(FiveNation.com)- An election official in Wisconsin was fired after she was suspected of forging absentee ballot requests to be forwarded to a state senator contesting the results. She is also likely to face criminal charges.
According to an MSNBC story, Milwaukee Mayor Cavalier Johnson abruptly fired Kimberly Zapata, the deputy director of the Milwaukee Election Commission, on Thursday.
The district attorney’s office stated that this was now a criminal case and charges were expected to be filed in the upcoming days, according to MSNBC correspondent Shaquille Brewster, who reported to anchor Chris Jansing.
According to Brewster, Zapata allegedly requested military absentee ballots via the state website on her own time and had them mailed to a Republican state legislator who has promoted unfounded allegations of fraud in the 2020 election. Zapata has claimed that her actions were an “attempt to expose the vulnerability in the state’s election law.” It is unknown what political party Zapata personally supports.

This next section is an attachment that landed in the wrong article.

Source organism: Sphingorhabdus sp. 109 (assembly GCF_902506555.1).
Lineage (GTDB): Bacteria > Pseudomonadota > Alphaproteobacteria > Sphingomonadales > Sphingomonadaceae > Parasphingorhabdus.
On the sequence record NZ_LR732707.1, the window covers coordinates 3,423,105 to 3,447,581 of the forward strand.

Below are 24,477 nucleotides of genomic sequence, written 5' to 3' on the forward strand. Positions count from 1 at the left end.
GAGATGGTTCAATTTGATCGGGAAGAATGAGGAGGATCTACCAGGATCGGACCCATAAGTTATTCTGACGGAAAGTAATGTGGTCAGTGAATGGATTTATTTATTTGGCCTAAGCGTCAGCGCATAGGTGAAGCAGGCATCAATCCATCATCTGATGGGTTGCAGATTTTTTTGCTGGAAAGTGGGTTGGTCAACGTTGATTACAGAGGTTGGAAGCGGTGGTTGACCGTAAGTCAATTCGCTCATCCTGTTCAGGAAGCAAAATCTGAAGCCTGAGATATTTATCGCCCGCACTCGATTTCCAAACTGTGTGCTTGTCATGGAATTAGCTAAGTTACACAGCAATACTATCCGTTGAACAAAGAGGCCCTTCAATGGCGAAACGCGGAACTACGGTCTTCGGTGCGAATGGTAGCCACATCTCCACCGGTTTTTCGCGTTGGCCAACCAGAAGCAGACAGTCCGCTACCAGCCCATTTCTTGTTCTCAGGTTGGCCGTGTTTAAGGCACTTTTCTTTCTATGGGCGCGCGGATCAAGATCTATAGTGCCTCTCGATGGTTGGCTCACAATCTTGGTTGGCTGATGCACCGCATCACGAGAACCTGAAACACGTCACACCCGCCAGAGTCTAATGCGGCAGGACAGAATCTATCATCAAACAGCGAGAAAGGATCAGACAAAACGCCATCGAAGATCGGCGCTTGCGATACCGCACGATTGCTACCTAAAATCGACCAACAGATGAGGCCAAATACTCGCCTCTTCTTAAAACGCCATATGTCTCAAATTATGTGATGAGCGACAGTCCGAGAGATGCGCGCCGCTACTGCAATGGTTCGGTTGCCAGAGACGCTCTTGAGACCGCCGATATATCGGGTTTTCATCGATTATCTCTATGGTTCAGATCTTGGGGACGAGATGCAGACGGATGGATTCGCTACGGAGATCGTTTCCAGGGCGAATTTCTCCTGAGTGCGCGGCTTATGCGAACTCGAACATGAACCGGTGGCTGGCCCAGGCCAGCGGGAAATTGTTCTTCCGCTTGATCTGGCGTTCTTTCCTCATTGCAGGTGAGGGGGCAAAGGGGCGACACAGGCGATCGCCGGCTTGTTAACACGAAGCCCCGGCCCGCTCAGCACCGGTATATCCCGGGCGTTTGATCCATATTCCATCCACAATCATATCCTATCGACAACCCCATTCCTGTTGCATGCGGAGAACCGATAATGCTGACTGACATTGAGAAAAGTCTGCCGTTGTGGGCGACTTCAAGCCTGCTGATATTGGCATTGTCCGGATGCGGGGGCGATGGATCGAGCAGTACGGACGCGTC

Brewster noted that as soon as her misdeeds were identified, Mayor Johnson fired Zapata and terminated her access to the office and state computer networks. He also underlined that the inquiry thus far did not affect absentee voting or any previous vote counts in Milwaukee.
Johnson described Zapata’s alleged behavior as having “every appearance of being an outrageous and flagrant violation of trust. Electoral integrity is essential in every way. It is necessary.”
The mayor claims he discovered on Wednesday that Zapata had three other ladies with the first name Holly’s military ballots “presumably solicited” and had them sent to Brandtjen’s residence. In Wisconsin, military voters are not required to register to vote before an election or to present a photo ID or other form of identification to vote by mail.
According to a statement from Milwaukee County District Attorney John Chisholm, his office looks into the allegations against Zapata, and prosecutors “anticipate charges to be filed in the coming days.” The D.A.’s office says that charges were being contemplated for official misconduct, a felony, and improperly seeking a ballot, a misdemeanor.